Simply speaking,
the kind of interference taking place at a specific point,
say P, is determined by the phase
difference between the two sources (the two black dots),
and the phase difference arising from the two unequal paths
of travel of the two waves to that point.
In the figure shown,the red waveform is the subtraction of the lower wave train from
the upper one. After taking that, the two remaining parts (colored in blue) becomes equal in length.
So, this red waveform is enough and crucial in knowing the phase difference of the second cause mentioned above.
Phase difference between the two waves arriving at P =
Phase difference between the two sources (the two black dots) + Phase difference
between the beginning and the end point of the red waveform


(I) 
In particular, when the two sources are inphase, then we only need
to consider the effect from the path difference, which varies with the observation point P. As we know,
wave repeats itself periodically over whole wavelengths.
If the path difference (the red waveform) contains,
e.g., 3 whole wavelengths, this means one of the two waves upon
arrival at P will be shifted by 3 wavelengths more than the
other; but importantly a shift of 3 wavelenths is equivalent
to "zero shift". Since the two waves are inphase
as they are emanated, and such a path difference does not cause an additional nonzero phase shift, so they are still
inphase when they arrive at P. Hence, as the two waves meet and are added together there,
a big updown oscillation (constructive interference) is formed.
It is easy for us to conclude that:


• If the red waveform contains an integral number of wavelengths, the two waves arriving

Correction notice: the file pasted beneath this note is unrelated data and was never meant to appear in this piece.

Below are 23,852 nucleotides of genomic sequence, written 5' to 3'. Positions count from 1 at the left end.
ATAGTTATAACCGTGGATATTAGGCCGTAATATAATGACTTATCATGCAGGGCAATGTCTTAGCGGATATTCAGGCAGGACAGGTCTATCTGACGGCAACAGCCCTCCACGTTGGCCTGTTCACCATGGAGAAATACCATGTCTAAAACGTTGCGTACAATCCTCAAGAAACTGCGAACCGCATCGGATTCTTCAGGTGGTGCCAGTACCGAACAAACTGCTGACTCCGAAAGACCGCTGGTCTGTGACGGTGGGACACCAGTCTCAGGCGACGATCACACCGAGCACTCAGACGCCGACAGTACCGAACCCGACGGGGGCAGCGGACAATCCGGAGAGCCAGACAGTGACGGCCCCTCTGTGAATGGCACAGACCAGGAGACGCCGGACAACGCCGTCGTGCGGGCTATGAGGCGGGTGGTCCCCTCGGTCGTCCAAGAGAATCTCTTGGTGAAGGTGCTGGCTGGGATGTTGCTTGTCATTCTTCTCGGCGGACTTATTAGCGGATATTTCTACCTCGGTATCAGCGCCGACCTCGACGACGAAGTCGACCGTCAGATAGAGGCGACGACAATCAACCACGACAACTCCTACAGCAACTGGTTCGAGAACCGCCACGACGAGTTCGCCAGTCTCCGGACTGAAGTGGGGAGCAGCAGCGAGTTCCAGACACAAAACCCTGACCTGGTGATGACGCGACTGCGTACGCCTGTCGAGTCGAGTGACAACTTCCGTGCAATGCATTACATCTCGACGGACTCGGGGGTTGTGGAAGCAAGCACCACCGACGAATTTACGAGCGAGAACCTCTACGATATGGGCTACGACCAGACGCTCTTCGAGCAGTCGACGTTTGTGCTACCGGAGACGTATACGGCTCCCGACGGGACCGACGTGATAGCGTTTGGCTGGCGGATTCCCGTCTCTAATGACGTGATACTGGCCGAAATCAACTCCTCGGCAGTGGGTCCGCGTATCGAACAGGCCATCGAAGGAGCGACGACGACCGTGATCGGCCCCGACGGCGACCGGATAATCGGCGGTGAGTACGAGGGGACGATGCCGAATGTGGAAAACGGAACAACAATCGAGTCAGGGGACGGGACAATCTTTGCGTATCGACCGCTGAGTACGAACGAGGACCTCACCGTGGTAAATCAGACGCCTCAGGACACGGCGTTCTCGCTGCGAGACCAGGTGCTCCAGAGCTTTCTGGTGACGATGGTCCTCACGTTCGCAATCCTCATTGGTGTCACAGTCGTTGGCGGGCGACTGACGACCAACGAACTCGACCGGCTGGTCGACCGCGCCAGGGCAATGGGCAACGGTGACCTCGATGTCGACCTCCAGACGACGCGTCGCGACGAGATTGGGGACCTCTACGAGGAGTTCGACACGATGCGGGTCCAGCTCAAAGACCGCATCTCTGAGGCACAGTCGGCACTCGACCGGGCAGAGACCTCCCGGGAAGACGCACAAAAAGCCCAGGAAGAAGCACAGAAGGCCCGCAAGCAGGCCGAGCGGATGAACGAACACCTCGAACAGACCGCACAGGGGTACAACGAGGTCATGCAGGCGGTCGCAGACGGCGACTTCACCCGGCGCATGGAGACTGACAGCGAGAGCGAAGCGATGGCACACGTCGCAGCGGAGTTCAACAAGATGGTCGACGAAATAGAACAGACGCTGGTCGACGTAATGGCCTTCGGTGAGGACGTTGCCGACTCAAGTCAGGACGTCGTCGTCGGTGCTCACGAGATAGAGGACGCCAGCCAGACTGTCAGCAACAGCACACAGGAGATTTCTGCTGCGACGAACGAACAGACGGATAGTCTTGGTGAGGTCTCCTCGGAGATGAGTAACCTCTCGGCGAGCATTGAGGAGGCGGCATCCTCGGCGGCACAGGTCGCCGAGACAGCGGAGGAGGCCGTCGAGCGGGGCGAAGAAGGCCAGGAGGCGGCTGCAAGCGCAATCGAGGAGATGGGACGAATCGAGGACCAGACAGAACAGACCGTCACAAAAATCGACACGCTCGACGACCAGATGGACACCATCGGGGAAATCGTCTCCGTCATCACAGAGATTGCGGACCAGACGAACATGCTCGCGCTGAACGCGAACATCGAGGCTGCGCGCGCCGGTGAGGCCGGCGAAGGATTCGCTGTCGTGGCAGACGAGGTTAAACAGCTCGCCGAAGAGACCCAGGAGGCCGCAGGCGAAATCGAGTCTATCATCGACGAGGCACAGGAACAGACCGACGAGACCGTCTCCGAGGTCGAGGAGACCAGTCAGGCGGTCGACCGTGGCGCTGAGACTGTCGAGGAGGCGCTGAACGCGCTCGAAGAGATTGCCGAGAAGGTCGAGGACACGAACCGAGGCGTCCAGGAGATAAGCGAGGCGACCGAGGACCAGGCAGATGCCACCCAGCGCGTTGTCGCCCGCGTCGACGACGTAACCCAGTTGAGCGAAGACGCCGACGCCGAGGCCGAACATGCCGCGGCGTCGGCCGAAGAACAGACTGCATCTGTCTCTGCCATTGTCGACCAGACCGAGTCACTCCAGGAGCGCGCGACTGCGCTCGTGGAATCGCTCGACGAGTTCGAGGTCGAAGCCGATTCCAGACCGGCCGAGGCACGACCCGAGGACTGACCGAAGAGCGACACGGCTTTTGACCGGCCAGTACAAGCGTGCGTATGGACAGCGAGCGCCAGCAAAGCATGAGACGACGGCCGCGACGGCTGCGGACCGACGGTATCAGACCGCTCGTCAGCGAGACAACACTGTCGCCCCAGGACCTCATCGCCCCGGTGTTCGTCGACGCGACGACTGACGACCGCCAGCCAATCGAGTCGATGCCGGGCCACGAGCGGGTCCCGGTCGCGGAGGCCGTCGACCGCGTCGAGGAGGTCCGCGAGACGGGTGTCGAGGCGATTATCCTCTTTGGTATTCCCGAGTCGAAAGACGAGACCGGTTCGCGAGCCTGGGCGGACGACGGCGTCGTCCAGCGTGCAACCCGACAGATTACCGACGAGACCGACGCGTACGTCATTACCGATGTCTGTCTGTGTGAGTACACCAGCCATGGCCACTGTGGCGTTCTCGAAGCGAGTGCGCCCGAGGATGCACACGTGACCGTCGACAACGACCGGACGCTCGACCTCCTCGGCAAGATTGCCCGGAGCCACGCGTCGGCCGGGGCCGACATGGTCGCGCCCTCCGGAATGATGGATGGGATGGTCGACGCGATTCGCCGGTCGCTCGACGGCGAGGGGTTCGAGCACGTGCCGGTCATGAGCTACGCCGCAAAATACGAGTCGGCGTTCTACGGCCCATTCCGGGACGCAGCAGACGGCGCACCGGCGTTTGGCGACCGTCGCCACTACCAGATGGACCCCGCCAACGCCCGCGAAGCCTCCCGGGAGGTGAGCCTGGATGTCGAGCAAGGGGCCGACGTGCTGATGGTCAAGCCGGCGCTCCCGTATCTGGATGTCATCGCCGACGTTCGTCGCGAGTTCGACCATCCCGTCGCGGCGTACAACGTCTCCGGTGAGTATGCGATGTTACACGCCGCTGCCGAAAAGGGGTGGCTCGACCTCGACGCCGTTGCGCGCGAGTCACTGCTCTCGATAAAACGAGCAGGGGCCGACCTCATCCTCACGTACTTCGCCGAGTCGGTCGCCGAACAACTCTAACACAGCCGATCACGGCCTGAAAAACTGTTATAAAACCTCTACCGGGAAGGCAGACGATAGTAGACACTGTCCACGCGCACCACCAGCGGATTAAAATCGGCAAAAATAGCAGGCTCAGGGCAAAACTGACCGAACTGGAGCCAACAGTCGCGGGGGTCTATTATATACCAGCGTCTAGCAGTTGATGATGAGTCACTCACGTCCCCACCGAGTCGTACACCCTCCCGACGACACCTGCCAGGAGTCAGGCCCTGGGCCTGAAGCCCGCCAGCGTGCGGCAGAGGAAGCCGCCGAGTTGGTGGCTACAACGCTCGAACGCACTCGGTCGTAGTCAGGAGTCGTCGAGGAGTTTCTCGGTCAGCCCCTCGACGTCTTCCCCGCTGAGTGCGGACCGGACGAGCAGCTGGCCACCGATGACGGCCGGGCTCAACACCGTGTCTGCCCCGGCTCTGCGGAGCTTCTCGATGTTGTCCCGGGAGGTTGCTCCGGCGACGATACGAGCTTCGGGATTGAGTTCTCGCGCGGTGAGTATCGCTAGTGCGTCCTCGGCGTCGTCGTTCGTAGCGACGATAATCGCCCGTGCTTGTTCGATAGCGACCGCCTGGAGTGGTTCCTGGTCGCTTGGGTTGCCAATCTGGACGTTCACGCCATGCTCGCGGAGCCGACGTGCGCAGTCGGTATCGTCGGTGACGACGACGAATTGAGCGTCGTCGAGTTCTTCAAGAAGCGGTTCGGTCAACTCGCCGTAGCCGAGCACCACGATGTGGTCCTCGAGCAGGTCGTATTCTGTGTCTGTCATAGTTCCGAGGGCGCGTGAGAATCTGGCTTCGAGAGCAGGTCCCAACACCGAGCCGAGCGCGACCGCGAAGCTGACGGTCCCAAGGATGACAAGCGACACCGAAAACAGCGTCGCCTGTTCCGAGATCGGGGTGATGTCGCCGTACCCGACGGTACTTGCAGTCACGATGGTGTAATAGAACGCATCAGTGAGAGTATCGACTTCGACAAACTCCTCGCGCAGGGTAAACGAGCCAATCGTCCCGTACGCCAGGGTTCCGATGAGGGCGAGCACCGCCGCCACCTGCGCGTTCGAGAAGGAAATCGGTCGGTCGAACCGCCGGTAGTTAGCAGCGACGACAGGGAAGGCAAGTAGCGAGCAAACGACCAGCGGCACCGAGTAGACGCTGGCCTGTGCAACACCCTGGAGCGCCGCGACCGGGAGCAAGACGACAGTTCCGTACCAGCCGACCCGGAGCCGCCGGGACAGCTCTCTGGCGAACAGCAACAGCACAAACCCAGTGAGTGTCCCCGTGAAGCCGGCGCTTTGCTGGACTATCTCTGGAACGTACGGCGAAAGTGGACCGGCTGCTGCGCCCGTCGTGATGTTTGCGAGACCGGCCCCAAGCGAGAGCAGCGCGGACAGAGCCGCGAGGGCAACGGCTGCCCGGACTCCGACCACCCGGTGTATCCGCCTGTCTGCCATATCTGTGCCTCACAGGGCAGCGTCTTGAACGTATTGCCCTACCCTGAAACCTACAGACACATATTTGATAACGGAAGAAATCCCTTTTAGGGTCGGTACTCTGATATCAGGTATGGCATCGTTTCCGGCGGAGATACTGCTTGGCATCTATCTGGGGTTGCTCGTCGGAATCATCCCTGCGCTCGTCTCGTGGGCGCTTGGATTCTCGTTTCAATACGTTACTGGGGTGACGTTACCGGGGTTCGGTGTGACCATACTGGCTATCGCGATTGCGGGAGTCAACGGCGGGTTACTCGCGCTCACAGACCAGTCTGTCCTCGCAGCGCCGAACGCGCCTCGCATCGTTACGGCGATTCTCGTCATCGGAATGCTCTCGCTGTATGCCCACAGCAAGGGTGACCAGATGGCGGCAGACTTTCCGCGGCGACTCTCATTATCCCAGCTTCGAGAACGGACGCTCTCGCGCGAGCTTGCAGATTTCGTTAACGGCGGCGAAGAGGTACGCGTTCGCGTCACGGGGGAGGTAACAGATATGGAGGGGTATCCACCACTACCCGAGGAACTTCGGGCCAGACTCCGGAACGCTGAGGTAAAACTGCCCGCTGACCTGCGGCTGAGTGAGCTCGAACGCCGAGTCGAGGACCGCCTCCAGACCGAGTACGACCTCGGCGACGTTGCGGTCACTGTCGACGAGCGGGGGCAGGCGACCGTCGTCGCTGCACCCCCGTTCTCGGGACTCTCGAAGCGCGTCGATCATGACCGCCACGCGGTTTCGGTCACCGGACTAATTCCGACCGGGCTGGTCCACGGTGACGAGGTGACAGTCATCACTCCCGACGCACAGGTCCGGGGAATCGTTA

at P must be in phase, i.e., 


constructive interference occus at P when Path Difference =
0, λ, 2λ, 3λ, .... 

• On the contrary, if the red waveform contains an integral number plus a half wavelength, the two waves
arriving at P must be in antiphase, i.e., 


destructive interference occurs at P when Path Difference
= 0.5λ, 1.5λ, 2.5λ,...., where λ is the wavelength. 



(II) 
If the two sources are in antiphase, the two
waves are "exactly opposite" at the moment of leaving
their sources. 

A shift of a half wavelength
because of the path difference will be just right to make them inphase. 

Therefore, the conditions now become 

Constructive interference occurs at P when Path Difference
= 0.5λ, 1.5λ, 2.5λ,.. 

Destructive interference occus at P when Path Difference =
0, λ, 2λ, 3λ, .... 


(III) 
If the two sources have a phase difference, say π/3, what will the conditions of interference become? 


Question: 


In the diagrams, P and Q are two points on the same interference pattern.
The two sources are not necessarily inphase.
If the interference at P is destructive, what is the interference at Q ?